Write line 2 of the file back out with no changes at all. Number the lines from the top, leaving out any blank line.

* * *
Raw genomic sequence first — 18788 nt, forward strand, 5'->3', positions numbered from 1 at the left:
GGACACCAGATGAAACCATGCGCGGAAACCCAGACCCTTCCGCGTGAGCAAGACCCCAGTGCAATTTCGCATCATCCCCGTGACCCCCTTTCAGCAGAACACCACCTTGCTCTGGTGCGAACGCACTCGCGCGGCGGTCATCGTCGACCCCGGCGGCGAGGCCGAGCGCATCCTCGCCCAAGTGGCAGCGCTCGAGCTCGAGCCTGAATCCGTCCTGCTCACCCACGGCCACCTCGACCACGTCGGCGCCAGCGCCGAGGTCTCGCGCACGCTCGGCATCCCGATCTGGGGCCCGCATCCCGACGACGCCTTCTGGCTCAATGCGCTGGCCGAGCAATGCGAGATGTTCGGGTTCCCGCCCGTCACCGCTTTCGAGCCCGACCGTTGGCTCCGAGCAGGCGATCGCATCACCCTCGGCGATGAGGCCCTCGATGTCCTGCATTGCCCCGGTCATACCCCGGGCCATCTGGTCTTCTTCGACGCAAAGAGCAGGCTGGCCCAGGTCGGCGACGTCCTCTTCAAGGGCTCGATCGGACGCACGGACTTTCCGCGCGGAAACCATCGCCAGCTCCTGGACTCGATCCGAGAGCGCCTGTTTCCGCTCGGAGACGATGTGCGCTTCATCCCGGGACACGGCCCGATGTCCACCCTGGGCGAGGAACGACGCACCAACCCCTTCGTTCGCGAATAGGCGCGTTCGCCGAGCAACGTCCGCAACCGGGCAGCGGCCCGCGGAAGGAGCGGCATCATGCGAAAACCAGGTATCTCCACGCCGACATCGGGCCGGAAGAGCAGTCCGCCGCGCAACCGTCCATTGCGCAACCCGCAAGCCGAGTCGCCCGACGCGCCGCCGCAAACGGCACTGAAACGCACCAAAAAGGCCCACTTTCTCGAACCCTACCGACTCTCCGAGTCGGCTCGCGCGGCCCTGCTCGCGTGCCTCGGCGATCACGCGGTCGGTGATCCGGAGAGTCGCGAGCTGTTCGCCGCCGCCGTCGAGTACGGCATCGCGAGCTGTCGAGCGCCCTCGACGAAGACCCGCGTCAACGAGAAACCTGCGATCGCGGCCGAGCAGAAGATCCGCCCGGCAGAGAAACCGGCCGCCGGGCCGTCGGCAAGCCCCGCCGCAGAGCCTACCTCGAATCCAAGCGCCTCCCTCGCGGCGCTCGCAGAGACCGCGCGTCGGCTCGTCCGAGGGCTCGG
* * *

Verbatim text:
GGACACCAGATGAAACCATGCGCGGAAACCCAGACCCTTCCGCGTGAGCAAGACCCCAGTGCAATTTCGCATCATCCCCGTGACCCCCTTTCAGCAGAACACCACCTTGCTCTGGTGCGAACGCACTCGCGCGGCGGTCATCGTCGACCCCGGCGGCGAGGCCGAGCGCATCCTCGCCCAAGTGGCAGCGCTCGAGCTCGAGCCTGAATCCGTCCTGCTCACCCACGGCCACCTCGACCACGTCGGCGCCAGCGCCGAGGTCTCGCGCACGCTCGGCATCCCGATCTGGGGCCCGCATCCCGACGACGCCTTCTGGCTCAATGCGCTGGCCGAGCAATGCGAGATGTTCGGGTTCCCGCCCGTCACCGCTTTCGAGCCCGACCGTTGGCTCCGAGCAGGCGATCGCATCACCCTCGGCGATGAGGCCCTCGATGTCCTGCATTGCCCCGGTCATACCCCGGGCCATCTGGTCTTCTTCGACGCAAAGAGCAGGCTGGCCCAGGTCGGCGACGTCCTCTTCAAGGGCTCGATCGGACGCACGGACTTTCCGCGCGGAAACCATCGCCAGCTCCTGGACTCGATCCGAGAGCGCCTGTTTCCGCTCGGAGACGATGTGCGCTTCATCCCGGGACACGGCCCGATGTCCACCCTGGGCGAGGAACGACGCACCAACCCCTTCGTTCGCGAATAGGCGCGTTCGCCGAGCAACGTCCGCAACCGGGCAGCGGCCCGCGGAAGGAGCGGCATCATGCGAAAACCAGGTATCTCCACGCCGACATCGGGCCGGAAGAGCAGTCCGCCGCGCAACCGTCCATTGCGCAACCCGCAAGCCGAGTCGCCCGACGCGCCGCCGCAAACGGCACTGAAACGCACCAAAAAGGCCCACTTTCTCGAACCCTACCGACTCTCCGAGTCGGCTCGCGCGGCCCTGCTCGCGTGCCTCGGCGATCACGCGGTCGGTGATCCGGAGAGTCGCGAGCTGTTCGCCGCCGCCGTCGAGTACGGCATCGCGAGCTGTCGAGCGCCCTCGACGAAGACCCGCGTCAACGAGAAACCTGCGATCGCGGCCGAGCAGAAGATCCGCCCGGCAGAGAAACCGGCCGCCGGGCCGTCGGCAAGCCCCGCCGCAGAGCCTACCTCGAATCCAAGCGCCTCCCTCGCGGCGCTCGCAGAGACCGCGCGTCGGCTCGTCCGAGGGCTCGG